Because I’m so darned introspective, I’ve been examining how I cope with stress these days. I find that I can only handle a subset of the priorities I could before, and I avoid duties that appear like they’ll bring on more stress. That’s how I’m coping now, to the detriment of a couple of projects. But, as I look around I realize mine is only one way to cope. I also notice it’s not just us people who cope in different ways, so rather than call out people today, I’ll illustrate my points with how local plants are coping with the stress from Winter Storm Uri.

A perfect example is how some trees have died, some are struggling to come back, and some look fantastic, and this difference can happen in the same types of trees.

Some of us seem to deal with stress as if it’s not there at all. These people are often deeply grounded, have been through a lot, or have lots of support (roots!). These people, just like the Ashe juniper trees, often support others.

Others retreat and focus on one thing at a time, and try their best to do it well, like a rose bush with just one perfect flower.

Only one blossom, but it’s a good one.

There are people, and I know quite a few of them, who not only handle stress well, they thrive on it and so some of their best work when there’s a lot going on. Sometimes doing something is a way of coping and staying busy (I’m guilty of this), while others find challenges energizing. They enthusiastically bloom where they’re planted!

There are those, and who can blame them, who go into hiding, and only begin to peek out when the danger is over. Even then, they go slowly. It takes a lot out of people and plants to get their bearings when a stressful situation begins to ease up.

Stress tends to scatter some folks, too. They try this method of coping, and that method of coping, trying to find one that will actually work and get them through the hard times. I see this a lot in stressed oaks, which start putting out new growth all over, and not just at the ends of their branches. Some pop up along old limbs, and other pop up from the roots (very common).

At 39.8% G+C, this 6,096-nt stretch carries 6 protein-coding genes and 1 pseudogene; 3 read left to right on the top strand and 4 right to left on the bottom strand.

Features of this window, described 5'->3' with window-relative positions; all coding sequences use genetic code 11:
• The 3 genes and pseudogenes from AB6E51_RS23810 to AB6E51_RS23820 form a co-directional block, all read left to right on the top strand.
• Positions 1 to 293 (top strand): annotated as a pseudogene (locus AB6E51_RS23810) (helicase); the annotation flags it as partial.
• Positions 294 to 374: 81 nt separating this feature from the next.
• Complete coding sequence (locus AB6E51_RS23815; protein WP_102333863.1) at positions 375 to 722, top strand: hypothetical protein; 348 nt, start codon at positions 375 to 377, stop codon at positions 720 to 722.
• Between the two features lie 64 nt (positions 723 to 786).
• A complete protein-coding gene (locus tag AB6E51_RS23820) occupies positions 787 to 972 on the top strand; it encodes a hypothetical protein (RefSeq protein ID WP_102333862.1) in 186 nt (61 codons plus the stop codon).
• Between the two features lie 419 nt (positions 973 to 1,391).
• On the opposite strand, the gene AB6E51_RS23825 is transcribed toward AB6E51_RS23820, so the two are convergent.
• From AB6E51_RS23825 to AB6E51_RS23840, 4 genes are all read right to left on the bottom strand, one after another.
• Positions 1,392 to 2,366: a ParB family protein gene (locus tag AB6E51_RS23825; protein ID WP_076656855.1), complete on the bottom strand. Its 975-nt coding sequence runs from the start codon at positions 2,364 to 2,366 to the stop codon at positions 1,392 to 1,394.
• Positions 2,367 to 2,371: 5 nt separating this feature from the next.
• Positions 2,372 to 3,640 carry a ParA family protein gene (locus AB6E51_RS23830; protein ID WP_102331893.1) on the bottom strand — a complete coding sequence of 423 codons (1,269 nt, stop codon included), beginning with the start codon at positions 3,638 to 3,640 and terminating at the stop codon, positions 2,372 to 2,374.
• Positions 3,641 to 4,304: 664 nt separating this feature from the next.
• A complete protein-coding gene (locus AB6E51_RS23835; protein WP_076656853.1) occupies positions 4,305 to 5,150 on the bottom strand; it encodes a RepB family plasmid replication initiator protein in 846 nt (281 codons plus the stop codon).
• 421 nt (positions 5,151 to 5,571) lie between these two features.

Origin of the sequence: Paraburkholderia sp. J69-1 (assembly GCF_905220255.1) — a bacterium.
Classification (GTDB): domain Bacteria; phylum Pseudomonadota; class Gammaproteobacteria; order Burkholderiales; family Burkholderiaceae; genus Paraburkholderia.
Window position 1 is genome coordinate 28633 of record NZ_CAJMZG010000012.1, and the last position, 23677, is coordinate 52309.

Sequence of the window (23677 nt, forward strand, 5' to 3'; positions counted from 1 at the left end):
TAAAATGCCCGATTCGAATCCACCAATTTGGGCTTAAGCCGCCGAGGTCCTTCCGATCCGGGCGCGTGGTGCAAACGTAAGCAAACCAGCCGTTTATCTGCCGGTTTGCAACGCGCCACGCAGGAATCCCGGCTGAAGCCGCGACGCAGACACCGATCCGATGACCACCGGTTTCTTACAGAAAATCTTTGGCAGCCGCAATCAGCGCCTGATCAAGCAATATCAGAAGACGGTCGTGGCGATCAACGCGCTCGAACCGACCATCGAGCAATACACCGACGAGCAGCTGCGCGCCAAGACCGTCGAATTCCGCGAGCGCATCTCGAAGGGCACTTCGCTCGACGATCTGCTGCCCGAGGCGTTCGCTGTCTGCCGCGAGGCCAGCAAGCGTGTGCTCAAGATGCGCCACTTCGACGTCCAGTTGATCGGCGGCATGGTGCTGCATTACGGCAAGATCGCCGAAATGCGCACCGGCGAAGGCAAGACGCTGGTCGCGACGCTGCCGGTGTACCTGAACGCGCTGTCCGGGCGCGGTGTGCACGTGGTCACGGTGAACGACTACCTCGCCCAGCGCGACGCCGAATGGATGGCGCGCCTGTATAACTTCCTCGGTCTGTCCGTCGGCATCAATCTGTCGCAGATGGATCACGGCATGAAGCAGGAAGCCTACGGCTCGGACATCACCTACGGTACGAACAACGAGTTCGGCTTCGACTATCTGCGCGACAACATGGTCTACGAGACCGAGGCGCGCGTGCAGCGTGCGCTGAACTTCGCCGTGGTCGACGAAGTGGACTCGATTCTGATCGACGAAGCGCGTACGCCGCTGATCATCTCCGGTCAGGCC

This motte of oaks is sending out new sprouts all over the limbs and trunks.

When stress is really causing problems in living your usual life, though, sometimes starting again in a new place might help, like the redbud trees I’ve seem who look pretty sad up top, but have vibrant new growth farther down their trunks.

How many of us know people who have no choice to start over, even when that, too, is a struggle. I saw this poor tree with no leaves or other signs of life on its branches, but that hadn’t given up completely, and was starting again, hesitantly, and perhaps slowly. But, it’s still THERE! I count those of us who are in this situation as stronger than they realize.

I’m coming back!

Many of us fail to thrive during stressful periods. And it’s hard to say who’s going to cope well and who’s going to fall apart. One thing I noticed was that often there are two or more trees of the same variety near each other, and one looks great, while another struggles or succumbed to the weather? What’s the difference? You can’t tell on the surface what internal resources a tree or person has. That’s why we need to be patient and not blame people for their problems.

Same tree (an oak), different success rate.

I think flexibility, along with resilience, makes a difference in how we weather the inevitable Winter Storm Uri events in our lives. People who lived very rigid, inflexible lives really have had trouble with pandemic changes, just like a plant that’s been groomed into a stiff hedge with no choice in how it grows may have more trouble in a winter storm.

There are hundreds of these around the office, all very sad looking.

Those of us who aren’t well situated in the first place or already have anxiety issues may cope by throwing things every which way. A lot of the plants I seem seem to be reproducing like crazy, trying to grow, and growing in weird ways, like they’re trying ALL the options to make sure they’re making a good, healthy, happy impression. This has to take a lot of energy, and I wonder how well they’re going to do if they keep all that extra-perky energy up. I’ve noticed some crashing and burning of late…maybe a bit by me, to be honest.

This inland sea oats has come back strong, and has generated dozens of little buddies, just in case things don’t work out.

Now, some of the trees, and some of the people don’t make it at all through intense stress. I know more than one person who seems to be hanging by a thread right now. Some of us are just out of our element, like tropical trees (palms and such) that look pretty awful right now. I can’t fault them, and can only offer support and virtual hugs. And I will honor those we have lost.

We salute you, fallen non-native and non-cold hardy tree.